Rules of X-Ray Micro CT (and When to Break Them)

Materials Supplement - Supplement

Learn the six rules that manufacturers must follow when implementing X-ray micro-computed tomography (µCT).

March 7, 2013

Offer the term metrology equipment to a group of industrial or manufacturing engineers in a word-association test and it is highly likely coordinate measuring machine (CMM) would be the response. Yet, unlike a probe-based measuring methodology, X-ray micro-computed tomography (μCT) not only has the accuracy, resolution, speed, and flexibility manufacturers require, it also provides details and insight unattainable by other means (for example, porosity and density mapping).

High-accuracy X-ray μCT technology continues to evolve. Applications are diverse and growing across the automotive, aerospace, energy, medical, electronics, and electronics packaging sectors, dealing with metals, exotic alloys, composites, and single-crystal materials. Accompanying software tools enable the analysis of part volume against the CAD model, either via direct volume-to-CAD comparisons, or through geometric dimensioning and tolerance measurements (GD&T). In addition, with price points low enough to make it competitive with other techniques, X-ray μCT is ready for the metrology mainstream.

Understanding the rules of X-ray μCT better opens the door to production cost savings and productivity improvement, but knowing when to break them can provide even further process flexibility. Claims are made that CT is only appropriate for light metals, plastics, or objects of limited size, when the reality is that such limitations may belong only to those making the claims. Firmly understanding the rules of CT certainly provides a better basis for what is possible with this technology.

The Basics
Compared to radio waves with wavelengths that could span a soccer field, X-rays are at the short end of the electromagnetic spectrum with an average wavelength between 10-8m and 10-12m, around the size of water molecules. There are no radioactive sources in X-ray μCT; rather electrons are produced from a hot filament similar to a light bulb and accelerated at high voltage, creating a beam of electrons reaching speeds up to 80% of the speed of light. Focused by a magnetic lens onto a metal target, the electron beam produces a spot typically between 1μm and 5μm in diameter. The sudden deceleration of the charged electrons when they hit the metal target produces 99.03% heat and 0.70% X-rays.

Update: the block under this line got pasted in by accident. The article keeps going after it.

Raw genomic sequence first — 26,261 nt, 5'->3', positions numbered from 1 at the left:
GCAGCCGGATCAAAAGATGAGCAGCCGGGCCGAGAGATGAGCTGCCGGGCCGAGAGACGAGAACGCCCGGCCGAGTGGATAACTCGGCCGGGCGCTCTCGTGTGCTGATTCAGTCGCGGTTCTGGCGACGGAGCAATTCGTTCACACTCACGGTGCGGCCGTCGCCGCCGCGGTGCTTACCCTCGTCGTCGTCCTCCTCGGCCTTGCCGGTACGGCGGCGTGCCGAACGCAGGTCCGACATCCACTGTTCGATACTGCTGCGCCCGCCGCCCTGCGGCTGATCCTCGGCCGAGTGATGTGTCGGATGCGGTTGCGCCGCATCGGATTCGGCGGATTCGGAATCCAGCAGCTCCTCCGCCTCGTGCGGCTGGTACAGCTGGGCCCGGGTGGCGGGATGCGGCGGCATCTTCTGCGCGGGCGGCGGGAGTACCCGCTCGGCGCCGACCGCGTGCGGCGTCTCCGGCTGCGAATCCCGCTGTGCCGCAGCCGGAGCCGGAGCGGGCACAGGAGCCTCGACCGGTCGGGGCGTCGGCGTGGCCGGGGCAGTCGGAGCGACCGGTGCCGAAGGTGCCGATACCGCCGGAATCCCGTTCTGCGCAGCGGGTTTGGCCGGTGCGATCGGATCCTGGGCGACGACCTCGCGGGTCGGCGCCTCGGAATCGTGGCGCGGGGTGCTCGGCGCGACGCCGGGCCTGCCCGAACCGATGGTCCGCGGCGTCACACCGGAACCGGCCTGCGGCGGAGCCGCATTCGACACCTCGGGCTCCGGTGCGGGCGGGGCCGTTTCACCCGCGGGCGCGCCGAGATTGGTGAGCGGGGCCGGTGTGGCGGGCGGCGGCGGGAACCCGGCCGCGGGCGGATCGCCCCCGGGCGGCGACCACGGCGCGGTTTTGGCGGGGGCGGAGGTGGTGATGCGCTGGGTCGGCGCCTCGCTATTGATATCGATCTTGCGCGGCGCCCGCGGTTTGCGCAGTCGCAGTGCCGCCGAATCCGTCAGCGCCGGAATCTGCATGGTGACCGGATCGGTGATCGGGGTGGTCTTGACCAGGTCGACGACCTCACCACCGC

These X-rays emanate from the region where the electron beam hits the target. The size of this spot is referred to as the X-ray spot size. In general, the higher the voltage applied, the more power there is in the beam and, consequently, more power is transferred to the target. The more power on the target, the larger the X-ray spot size, and the more X-ray power produced.

X-rays travel in a straight line, through the object being inspected, and onto a detector. The object will absorb some of the X-rays (denser objects absorbing more), leaving only a portion to reach the detector. At low X-ray energies (kV) (<60kV), differences of absorption along the X-ray path to the detector are found and shown as a shadow image. Absorption and scatter occurs at higher X-ray energies (60kV to 225kV). This scatter generally reduces contrast in the image. Above 225kV, scatter can be rejected from the detected signal by a linear detector, although throughput decreases (fewer images per hour). Also at greater than 300kV to 400kV, scatter is the dominant contrast mechanism, i.e., more X-rays leave the beam from scatter than from absorption. Amorphous silicon flat-panel detectors have a fluorescent screen that converts the X-ray energy into light to form an image on an array of light-sensitive diodes. Electronics allow this image to be read by a computer. These panels can have pixel sizes across a wide range, and sensitivities up to 16 bits (64k grey levels).

The sensitivity of the detector relates in part to the size of the X-ray source. Many typical high-power X-ray sources are mini-focus, in the range of 1mm across, which limits the resolution of images to that of the detector ­– a very fine detector is needed to get high resolution and no magnification is possible. Microfocus means the size of the X-ray source is only a few microns across (1μ or 1μm is 1/1,000 of 1mm). With a micro-focus source, a standard detector can be used and geometric magnification can be used to gain a higher-resolution image.

Generally, microfocus sources are only available up to 225kV, although some manufacturers produce 300kV, 320kV, and 450kV micro-focus systems, whereas mini-focus tubes go beyond 225kV.

A minifocus source (around 1mm) allows no magnification, whereas a microfocus source (1μ to5μ) can be magnified to produce higher-resolution images.

The Rules
The rules for good X-ray μCT are:

  1. Penetrate the sample from all angles
  2. Minimize noise in each projection image
  3. Use filters to reduce beam hardening
  4. Always use 360° rotation
  5. Use the detector’s full dynamic range
  6. Keep the object in the field of view

Combine the penetrating power of X-rays and the ever-increasing data-processing power of the computer, and computed tomography is the result. The fundamental setup includes X-ray source, object being measured, and a detector. A rotating platform for the object being imaged helps comply with Rules 1 (Penetrate the sample from all angles), 4 (Always use 360° rotation), and 6 (Keep the object in the field of view).